September 13, 2017

Today’s Top Story
Study: Some physicians spend more than one-half of their workday on EHR tasks.
Data from a study published online in the journal Annals of Family Medicine suggest that clinicians may spend 5.9 hours a day interacting with electronic healthcare record (EHR) systems. The authors conducted a retrospective cohort study of 142 family practitioners in a single system in Wisconsin and found that they spent an average of 4.5 hours during clinic hours and 1.4 hours after clinic hours working with the EHR each day. They also found that clerical and administrative tasks accounted for 44.2 percent of total EHR time, while inbox management accounted for 23.7 percent.
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Read the complete study…

Other News
Study: Concentrated insurance markets may affect provider reimbursement.
According to a study published in the September issue of Health Affairs, concentrated insurance markets may have a negative effect on physician reimbursement. Members of the research team reviewed data on hospital admissions and visits across five physician specialties to assess how provider and insurer market concentration correlated with prices. They found that in insurance markets considered to be moderately concentrated, based on U.S. Department of Justice and U.S. Federal Trade Commission definitions, insurers had the bargaining power to reduce provider prices in highly concentrated provider markets. Compared to less concentrated insurance markets, the researchers found that hospital admission prices were 5 percent lower. Within the physician specialties, cardiologist prices were 4 percent lower, radiologist prices were 7 percent lower, and hematologist/oncologist prices were 19 percent lower. However, the research team did not find evidence that high insurer concentration reduced visit prices for orthopaedists or primary care physicians.
Read the abstract…

Study: What complications are associated with ankle arthrodesis and ankle arthroplasty?
A study published in the Sept. 6 issue of The Journal of Bone & Joint Surgery compares rates of in-hospital complications among patients who undergo either ankle arthrodesis or total ankle arthroplasty (TAA). The researchers conducted a matched cohort study of 3,148 patients. They found that a major, in-hospital complication occurred in 8.5 percent (n = 134) of patients in the ankle arthrodesis group and 5.3 percent (n = 84) of patients in the TAA group, while minor complications were more likely in the TAA group than in the ankle arthrodesis group. After adjustment for case mix, they found that major complication was 1.8 times more likely and minor complication was 29 percent less likely in the ankle arthrodesis cohort compared to the TAA cohort.
Read the abstract…

Senators urge presidential action on opioids.
The Hill reports that a group of Democratic members of the U.S. Senate has sent a letter to President Donald Trump, urging him to take action to combat the opioid epidemic. In August, the White House issued a statement, based on recommendations from a presidential commission, affirming that the administration would “use all appropriate emergency and other authorities to respond to the crisis caused by the opioid epidemic.” The senators request the president to “take action immediately to expand treatment capacity, increase prevention efforts (including prescriber education initiatives), improve data sharing, and support detection and interdiction efforts” to address the supply side of the epidemic.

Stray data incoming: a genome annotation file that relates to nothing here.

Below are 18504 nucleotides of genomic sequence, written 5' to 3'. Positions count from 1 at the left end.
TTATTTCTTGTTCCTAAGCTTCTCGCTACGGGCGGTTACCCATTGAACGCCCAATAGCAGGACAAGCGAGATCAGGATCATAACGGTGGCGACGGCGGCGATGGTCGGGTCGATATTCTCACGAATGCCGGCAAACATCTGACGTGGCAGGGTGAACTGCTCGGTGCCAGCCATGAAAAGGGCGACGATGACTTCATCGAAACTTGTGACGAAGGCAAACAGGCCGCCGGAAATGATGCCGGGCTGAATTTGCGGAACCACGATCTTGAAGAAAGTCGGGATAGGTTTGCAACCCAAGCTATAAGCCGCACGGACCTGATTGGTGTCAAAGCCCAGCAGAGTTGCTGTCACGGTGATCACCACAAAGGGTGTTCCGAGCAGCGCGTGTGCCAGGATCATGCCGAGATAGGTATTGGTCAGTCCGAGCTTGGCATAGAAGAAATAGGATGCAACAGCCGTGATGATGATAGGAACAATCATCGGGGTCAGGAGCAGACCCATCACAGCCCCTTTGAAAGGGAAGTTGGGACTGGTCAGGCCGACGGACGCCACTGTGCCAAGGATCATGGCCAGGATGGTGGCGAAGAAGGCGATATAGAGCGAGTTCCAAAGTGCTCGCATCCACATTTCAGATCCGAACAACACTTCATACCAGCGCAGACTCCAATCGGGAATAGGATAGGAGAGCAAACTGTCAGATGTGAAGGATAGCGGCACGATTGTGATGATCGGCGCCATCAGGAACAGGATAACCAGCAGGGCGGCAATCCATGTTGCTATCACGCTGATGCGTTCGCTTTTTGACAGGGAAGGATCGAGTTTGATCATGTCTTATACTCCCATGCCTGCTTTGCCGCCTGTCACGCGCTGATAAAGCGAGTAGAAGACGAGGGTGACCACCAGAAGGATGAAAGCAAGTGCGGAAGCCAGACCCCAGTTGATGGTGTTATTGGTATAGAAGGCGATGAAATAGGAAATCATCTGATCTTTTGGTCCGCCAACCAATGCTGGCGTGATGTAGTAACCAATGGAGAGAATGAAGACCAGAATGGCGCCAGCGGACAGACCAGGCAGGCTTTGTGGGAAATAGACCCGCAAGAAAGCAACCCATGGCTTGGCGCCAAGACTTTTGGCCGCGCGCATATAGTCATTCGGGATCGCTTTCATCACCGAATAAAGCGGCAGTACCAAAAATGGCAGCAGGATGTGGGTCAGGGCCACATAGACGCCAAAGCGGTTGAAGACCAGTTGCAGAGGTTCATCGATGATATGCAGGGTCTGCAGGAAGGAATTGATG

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Read the White House statement…
Read the letter (PDF)…

Provider groups cite concerns with CMS efforts to include reviews on Medicare Physician Compare website.
An article from Bloomberg BNA looks at efforts by the U.S. Centers for Medicare & Medicaid Services (CMS) to add beneficiary reviews of healthcare providers to the Medicare Physician Compare website. The writer states that some physicians groups have opposed the proposal, noting that such reviews could unfairly damage the reputations of some medical practices and arguing that it may be premature to initiate such an effort on a national scale without more testing and explicit information on how the data would be used. In addition, the Medical Group Management Association has noted that such reviews could be used to adjust physician payment under the CMS Merit-based Incentive Payment System. The U.S. Agency for Healthcare Research and Quality is developing a series of narrative questions to assist patients with reviews and plans to conduct field testing. CMS states that it will review results of the field testing before proposing changes to Medicare physician quality rules.
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North Carolina.
According to The Charlotte Observer, three female physicians have filed suit against a North Carolina-based healthcare system, alleging that the system has a “pattern and practice of paying female physicians less than similarly situated or even less qualified, male physicians.” A 2017 survey of primary care providers found that male physicians are often paid more than female physicians with similar qualifications.
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Last call: Resident Bowl Question Workgroup.
Sept. 15 is the last day to submit your application for a position on the AAOS Resident Bowl Question Workgroup (15 member openings). The Resident Bowl is an opportunity for residents to compete against one another in a quiz-bowl setting during the AAOS Annual Meeting. Applicants for this position must be active members, emeritus fellows, or candidate members with an interest in residents and resident issues as well as a facility for writing interesting and varied questions.
Learn more and submit your application…(member login required)

 

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